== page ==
Forced to swear to a difference at higher frequencies, I'd say that the Harbeth wasn't quite as revealing of recorded detail as the Stirling, but its treble was certainly more beguiling in character. This was only as long as I slouched a little in my listening chair, however. When I sat so I could see the top of the speaker, the mid-treble started both to sound detached from the rest of the spectrum and more forward. The Harbeth's magic seemed to work only when my ears were level with the tweeter. But when that was the case, there was an ease to the speaker's sound, a musically involving presentation that had me reaching for another disc before the first one had ended.
While the Harbeths were in the system I began work on my next Cantus project, a CD of encores (to be released in fall 2007). Some of the works had involved more complicated miking than usual: in addition to the main choir, Peter Hamlin's new setting of Ernest Lawrence Thayer's "Casey at the Bat" calls for a vocal trio, spoken dialog from Casey and the umpire, and shouts from the crowd. I found that the HL-P3ES-2s were superb at allowing me to hear the effects of slight level changes in the mike pairs I had used, as well as to work out the correct amount of equalization to compensate for the mikes' departure from a flat response. Obviously, the speakers were deaf to the sounds of air-conditioning and distant traffic, but for their primary role as monitors, they did a superb job.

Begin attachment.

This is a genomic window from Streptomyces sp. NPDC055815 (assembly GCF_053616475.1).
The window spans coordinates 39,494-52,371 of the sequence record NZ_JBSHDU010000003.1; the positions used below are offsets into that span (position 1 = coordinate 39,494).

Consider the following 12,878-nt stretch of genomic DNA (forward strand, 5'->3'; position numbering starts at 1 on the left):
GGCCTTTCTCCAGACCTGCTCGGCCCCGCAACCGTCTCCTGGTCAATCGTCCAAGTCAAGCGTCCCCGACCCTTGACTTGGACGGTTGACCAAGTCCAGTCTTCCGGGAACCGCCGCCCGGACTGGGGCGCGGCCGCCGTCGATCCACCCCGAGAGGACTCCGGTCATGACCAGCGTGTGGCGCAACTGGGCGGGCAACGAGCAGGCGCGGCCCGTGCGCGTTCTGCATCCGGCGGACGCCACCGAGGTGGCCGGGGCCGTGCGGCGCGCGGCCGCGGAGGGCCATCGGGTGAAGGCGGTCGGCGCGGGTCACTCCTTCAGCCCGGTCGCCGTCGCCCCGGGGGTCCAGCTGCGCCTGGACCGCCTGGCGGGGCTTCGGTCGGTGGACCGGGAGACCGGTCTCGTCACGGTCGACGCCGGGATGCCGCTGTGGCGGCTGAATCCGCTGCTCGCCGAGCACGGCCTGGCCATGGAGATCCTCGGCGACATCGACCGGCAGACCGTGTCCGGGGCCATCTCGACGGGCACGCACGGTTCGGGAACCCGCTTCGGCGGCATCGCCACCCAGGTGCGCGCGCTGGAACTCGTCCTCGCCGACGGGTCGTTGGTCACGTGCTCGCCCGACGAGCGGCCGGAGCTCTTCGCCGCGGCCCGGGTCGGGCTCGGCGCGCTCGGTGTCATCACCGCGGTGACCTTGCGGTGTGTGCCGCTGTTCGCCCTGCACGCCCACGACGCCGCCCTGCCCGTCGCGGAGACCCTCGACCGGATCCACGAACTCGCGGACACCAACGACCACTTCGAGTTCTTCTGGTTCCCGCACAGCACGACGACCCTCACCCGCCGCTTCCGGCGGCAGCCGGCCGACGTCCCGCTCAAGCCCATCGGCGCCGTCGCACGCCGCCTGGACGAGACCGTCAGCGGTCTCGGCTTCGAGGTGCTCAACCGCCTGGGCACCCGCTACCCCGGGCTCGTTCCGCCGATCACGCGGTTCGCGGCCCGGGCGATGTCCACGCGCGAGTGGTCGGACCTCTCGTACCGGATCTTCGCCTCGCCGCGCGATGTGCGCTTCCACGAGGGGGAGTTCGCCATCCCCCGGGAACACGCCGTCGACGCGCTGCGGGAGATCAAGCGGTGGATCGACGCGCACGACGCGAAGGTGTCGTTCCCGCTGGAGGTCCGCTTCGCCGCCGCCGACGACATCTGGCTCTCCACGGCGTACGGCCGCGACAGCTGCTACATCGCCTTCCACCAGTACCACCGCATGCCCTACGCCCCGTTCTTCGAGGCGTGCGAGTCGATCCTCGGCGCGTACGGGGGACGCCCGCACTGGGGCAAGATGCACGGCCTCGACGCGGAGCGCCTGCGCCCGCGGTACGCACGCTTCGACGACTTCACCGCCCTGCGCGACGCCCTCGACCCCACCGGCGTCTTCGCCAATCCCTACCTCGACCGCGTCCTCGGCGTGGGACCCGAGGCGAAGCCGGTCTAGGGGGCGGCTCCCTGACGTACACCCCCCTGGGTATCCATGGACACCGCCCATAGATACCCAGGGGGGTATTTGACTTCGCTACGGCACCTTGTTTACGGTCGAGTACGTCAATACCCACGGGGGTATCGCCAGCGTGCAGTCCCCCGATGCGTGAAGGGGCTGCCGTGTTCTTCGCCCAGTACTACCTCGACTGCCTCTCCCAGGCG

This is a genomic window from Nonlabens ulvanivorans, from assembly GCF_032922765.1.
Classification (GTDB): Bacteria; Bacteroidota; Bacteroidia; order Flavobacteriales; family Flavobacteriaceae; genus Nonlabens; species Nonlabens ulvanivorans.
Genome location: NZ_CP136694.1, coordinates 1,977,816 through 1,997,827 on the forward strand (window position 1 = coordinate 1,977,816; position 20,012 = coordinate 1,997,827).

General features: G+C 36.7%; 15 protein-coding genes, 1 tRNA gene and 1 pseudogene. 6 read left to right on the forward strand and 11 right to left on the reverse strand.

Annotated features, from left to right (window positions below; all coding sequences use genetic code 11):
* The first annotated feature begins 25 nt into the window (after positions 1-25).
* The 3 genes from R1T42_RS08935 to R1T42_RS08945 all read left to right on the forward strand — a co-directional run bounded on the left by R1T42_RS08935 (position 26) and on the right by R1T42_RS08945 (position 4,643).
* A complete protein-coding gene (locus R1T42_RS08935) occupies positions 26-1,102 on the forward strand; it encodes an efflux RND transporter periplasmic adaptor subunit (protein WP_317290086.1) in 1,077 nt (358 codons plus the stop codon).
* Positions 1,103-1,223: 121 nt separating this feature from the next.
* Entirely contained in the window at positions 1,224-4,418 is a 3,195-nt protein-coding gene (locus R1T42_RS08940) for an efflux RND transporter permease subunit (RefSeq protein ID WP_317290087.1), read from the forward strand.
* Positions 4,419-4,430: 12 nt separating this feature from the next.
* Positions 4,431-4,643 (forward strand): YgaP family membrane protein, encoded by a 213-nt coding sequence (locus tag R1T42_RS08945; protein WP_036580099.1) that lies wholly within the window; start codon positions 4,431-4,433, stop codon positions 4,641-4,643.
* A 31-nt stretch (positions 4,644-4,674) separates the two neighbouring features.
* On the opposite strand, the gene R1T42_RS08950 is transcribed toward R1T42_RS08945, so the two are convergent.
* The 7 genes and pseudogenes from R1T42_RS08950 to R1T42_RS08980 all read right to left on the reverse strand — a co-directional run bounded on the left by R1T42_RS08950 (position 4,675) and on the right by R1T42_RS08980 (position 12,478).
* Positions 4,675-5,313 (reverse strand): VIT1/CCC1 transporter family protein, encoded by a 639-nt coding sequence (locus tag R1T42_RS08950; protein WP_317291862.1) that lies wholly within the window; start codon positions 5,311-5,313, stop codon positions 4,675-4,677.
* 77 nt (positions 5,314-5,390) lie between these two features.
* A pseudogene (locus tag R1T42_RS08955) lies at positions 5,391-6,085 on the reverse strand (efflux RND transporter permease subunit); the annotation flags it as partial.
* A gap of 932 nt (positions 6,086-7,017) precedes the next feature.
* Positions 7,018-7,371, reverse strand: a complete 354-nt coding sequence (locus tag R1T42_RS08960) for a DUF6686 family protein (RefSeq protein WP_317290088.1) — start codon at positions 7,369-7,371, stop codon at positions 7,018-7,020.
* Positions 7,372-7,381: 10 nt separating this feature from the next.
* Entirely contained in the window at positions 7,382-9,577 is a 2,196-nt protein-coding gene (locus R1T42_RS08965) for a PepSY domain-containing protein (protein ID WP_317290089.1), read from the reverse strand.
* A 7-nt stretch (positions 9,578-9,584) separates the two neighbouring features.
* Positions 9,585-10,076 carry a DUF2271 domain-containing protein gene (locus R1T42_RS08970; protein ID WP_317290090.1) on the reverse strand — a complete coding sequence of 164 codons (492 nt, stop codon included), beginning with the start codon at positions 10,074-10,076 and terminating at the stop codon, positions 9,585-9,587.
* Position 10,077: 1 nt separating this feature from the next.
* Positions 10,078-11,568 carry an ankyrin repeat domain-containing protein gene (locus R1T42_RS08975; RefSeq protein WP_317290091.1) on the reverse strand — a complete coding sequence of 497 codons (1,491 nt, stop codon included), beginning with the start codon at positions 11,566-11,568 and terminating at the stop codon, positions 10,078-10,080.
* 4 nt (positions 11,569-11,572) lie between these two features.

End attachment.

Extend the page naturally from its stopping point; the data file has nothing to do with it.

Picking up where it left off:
At the end of last year, I had recorded two nights of Bob Reina's jazz group, Attention Screen, performing live at Otto's Shrunken Head club on Manhattan's Lower East Side. The first night I had used an ORTF pair of DPA cardioids, the second a spaced pair of Earthworks omnis, positioned closer so that the instrumental balance and the soundstage width were similar. Listening to the two-channel 24-bit/88.2kHz files, burned to DVD-Audio discs with Minnetonka Software's Discwelder Bronze programs, the Harbeths easily allowed me to hear the top-octave differences between the mikes on the cymbals and the lower-frequency differences between the sounds of bass guitar and kick drum, even with the speaker's lack of true bass extension. This is monitor-level performance.